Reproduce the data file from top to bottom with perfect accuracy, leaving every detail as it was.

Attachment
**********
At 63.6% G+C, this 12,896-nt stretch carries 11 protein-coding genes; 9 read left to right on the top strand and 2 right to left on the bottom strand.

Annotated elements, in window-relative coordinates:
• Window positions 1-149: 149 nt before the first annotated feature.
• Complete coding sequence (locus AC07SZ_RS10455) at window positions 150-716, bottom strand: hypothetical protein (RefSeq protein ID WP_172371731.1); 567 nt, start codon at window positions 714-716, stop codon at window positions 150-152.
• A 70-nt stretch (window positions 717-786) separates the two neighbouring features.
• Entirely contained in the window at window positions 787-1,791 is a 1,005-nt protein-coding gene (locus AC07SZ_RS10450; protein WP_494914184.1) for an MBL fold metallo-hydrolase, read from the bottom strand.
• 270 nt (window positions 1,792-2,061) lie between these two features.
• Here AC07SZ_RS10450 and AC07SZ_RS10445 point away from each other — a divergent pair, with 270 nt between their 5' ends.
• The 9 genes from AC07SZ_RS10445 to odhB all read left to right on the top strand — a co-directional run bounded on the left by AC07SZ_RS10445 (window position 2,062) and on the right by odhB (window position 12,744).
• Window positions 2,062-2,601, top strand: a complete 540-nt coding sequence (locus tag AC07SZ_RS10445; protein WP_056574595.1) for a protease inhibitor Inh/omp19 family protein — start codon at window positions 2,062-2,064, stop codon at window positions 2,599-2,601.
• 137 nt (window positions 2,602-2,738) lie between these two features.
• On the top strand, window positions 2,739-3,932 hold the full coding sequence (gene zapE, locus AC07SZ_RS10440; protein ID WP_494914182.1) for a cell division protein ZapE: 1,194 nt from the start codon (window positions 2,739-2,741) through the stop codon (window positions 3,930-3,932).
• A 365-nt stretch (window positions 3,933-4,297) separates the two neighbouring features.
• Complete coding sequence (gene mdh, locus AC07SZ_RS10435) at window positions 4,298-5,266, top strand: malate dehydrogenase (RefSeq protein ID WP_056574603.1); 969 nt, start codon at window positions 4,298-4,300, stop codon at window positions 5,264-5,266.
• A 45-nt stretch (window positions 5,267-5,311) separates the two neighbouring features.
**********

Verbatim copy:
At 63.6% G+C, this 12,896-nt stretch carries 11 protein-coding genes; 9 read left to right on the top strand and 2 right to left on the bottom strand.

Annotated elements, in window-relative coordinates:
• Window positions 1-149: 149 nt before the first annotated feature.
• Complete coding sequence (locus AC07SZ_RS10455) at window positions 150-716, bottom strand: hypothetical protein (RefSeq protein ID WP_172371731.1); 567 nt, start codon at window positions 714-716, stop codon at window positions 150-152.
• A 70-nt stretch (window positions 717-786) separates the two neighbouring features.
• Entirely contained in the window at window positions 787-1,791 is a 1,005-nt protein-coding gene (locus AC07SZ_RS10450; protein WP_494914184.1) for an MBL fold metallo-hydrolase, read from the bottom strand.
• 270 nt (window positions 1,792-2,061) lie between these two features.
• Here AC07SZ_RS10450 and AC07SZ_RS10445 point away from each other — a divergent pair, with 270 nt between their 5' ends.
• The 9 genes from AC07SZ_RS10445 to odhB all read left to right on the top strand — a co-directional run bounded on the left by AC07SZ_RS10445 (window position 2,062) and on the right by odhB (window position 12,744).
• Window positions 2,062-2,601, top strand: a complete 540-nt coding sequence (locus tag AC07SZ_RS10445; protein WP_056574595.1) for a protease inhibitor Inh/omp19 family protein — start codon at window positions 2,062-2,064, stop codon at window positions 2,599-2,601.
• 137 nt (window positions 2,602-2,738) lie between these two features.
• On the top strand, window positions 2,739-3,932 hold the full coding sequence (gene zapE, locus AC07SZ_RS10440; protein ID WP_494914182.1) for a cell division protein ZapE: 1,194 nt from the start codon (window positions 2,739-2,741) through the stop codon (window positions 3,930-3,932).
• A 365-nt stretch (window positions 3,933-4,297) separates the two neighbouring features.
• Complete coding sequence (gene mdh, locus AC07SZ_RS10435) at window positions 4,298-5,266, top strand: malate dehydrogenase (RefSeq protein ID WP_056574603.1); 969 nt, start codon at window positions 4,298-4,300, stop codon at window positions 5,264-5,266.
• A 45-nt stretch (window positions 5,267-5,311) separates the two neighbouring features.